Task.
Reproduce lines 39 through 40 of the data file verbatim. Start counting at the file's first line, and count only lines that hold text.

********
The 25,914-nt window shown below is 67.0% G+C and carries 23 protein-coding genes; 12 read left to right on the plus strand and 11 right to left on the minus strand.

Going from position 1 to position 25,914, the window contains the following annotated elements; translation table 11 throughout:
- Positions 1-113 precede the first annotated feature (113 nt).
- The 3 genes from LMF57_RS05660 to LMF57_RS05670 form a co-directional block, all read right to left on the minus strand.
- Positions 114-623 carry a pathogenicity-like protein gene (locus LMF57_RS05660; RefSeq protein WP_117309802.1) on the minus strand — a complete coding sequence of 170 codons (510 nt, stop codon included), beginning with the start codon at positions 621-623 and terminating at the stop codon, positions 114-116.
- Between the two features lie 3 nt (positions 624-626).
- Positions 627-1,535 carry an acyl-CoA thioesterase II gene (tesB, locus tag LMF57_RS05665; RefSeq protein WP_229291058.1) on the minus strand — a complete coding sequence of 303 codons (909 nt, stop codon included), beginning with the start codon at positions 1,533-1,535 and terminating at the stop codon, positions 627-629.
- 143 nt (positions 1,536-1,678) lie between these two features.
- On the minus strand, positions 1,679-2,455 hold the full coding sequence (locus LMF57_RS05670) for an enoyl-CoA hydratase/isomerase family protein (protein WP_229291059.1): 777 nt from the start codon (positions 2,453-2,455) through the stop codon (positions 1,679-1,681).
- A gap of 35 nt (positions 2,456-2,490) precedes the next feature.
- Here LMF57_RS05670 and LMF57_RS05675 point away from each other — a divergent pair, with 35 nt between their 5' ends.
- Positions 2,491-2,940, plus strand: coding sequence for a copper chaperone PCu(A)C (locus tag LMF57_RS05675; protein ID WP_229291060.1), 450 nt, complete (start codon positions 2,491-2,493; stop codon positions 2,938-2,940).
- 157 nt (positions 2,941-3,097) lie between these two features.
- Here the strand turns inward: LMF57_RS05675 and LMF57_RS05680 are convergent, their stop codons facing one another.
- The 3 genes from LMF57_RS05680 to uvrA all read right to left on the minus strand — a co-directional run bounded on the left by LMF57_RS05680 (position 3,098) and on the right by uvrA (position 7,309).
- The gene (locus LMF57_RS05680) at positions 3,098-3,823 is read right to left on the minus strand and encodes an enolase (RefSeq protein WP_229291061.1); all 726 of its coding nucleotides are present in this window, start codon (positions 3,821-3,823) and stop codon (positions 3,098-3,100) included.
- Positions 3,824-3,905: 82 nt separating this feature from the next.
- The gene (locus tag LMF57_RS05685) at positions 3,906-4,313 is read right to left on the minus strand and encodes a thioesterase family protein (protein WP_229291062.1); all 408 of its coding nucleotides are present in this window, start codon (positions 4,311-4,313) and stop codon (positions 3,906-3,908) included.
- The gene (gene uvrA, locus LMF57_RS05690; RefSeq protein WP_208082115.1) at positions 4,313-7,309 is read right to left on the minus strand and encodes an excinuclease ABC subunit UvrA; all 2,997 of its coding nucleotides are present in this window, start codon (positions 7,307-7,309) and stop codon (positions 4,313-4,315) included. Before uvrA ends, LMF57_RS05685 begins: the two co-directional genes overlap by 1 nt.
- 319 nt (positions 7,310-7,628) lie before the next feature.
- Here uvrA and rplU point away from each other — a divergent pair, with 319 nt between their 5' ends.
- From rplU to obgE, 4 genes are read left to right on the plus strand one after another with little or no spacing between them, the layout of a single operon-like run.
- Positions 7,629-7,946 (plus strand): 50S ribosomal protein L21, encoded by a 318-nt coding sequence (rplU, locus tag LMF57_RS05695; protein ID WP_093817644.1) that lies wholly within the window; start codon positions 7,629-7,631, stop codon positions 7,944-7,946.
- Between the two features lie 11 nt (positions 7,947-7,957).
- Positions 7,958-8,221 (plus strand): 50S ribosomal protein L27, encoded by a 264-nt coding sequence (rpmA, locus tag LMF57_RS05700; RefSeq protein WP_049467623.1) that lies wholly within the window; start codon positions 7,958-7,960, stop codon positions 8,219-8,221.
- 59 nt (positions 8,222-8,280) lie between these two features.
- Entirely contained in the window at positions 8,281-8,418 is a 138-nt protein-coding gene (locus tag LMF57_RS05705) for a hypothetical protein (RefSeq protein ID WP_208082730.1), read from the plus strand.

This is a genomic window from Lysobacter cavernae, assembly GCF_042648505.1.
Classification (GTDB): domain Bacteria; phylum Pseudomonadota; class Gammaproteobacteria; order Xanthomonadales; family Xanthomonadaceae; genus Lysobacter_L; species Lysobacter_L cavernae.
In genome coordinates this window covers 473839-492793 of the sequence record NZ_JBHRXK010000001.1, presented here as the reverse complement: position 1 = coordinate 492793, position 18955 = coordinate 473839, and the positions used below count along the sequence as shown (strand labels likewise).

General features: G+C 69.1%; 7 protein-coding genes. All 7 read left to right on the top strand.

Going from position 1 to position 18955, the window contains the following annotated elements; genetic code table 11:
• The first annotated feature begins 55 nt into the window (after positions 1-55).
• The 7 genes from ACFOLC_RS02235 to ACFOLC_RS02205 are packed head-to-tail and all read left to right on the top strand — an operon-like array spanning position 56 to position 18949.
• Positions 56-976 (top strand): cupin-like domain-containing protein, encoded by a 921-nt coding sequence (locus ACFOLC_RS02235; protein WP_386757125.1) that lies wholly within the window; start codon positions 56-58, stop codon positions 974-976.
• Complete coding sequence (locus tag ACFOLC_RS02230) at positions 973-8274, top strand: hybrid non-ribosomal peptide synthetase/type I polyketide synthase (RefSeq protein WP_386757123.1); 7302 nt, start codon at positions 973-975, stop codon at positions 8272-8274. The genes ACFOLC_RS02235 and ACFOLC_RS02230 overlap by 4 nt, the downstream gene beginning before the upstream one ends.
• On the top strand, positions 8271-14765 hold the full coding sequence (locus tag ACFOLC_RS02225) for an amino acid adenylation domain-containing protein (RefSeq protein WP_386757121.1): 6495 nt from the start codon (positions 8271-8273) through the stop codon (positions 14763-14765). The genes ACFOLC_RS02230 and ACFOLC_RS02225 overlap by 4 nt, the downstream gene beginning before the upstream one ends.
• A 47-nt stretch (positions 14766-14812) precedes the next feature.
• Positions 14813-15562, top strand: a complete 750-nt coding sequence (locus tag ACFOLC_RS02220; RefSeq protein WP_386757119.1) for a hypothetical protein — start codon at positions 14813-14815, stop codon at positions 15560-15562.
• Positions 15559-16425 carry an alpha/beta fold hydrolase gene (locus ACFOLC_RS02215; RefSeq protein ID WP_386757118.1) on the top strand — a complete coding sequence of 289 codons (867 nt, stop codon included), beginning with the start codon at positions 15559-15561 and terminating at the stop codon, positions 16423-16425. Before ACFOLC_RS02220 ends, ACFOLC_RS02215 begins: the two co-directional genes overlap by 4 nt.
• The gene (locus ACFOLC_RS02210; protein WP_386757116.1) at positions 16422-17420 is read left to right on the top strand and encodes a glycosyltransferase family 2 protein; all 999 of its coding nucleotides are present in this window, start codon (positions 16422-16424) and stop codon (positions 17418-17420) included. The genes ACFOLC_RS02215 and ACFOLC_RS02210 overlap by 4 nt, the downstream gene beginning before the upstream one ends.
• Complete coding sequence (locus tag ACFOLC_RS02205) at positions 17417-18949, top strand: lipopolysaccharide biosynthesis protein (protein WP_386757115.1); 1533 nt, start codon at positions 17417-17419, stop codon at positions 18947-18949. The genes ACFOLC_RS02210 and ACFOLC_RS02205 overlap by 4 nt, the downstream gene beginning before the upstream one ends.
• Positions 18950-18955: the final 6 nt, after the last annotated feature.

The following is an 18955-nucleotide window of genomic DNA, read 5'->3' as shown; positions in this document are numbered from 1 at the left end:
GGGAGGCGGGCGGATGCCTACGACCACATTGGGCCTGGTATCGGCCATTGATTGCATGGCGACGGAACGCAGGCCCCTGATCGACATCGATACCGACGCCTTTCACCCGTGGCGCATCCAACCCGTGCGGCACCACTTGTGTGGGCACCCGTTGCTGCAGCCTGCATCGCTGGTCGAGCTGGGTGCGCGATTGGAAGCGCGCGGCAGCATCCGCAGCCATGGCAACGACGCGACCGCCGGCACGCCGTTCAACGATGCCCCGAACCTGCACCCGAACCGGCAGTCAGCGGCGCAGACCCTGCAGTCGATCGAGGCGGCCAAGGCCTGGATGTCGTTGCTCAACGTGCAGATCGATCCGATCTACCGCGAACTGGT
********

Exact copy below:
• Positions 14813-15562, top strand: a complete 750-nt coding sequence (locus tag ACFOLC_RS02220; RefSeq protein WP_386757119.1) for a hypothetical protein — start codon at positions 14813-14815, stop codon at positions 15560-15562.
• Positions 15559-16425 carry an alpha/beta fold hydrolase gene (locus ACFOLC_RS02215; RefSeq protein ID WP_386757118.1) on the top strand — a complete coding sequence of 289 codons (867 nt, stop codon included), beginning with the start codon at positions 15559-15561 and terminating at the stop codon, positions 16423-16425. Before ACFOLC_RS02220 ends, ACFOLC_RS02215 begins: the two co-directional genes overlap by 4 nt.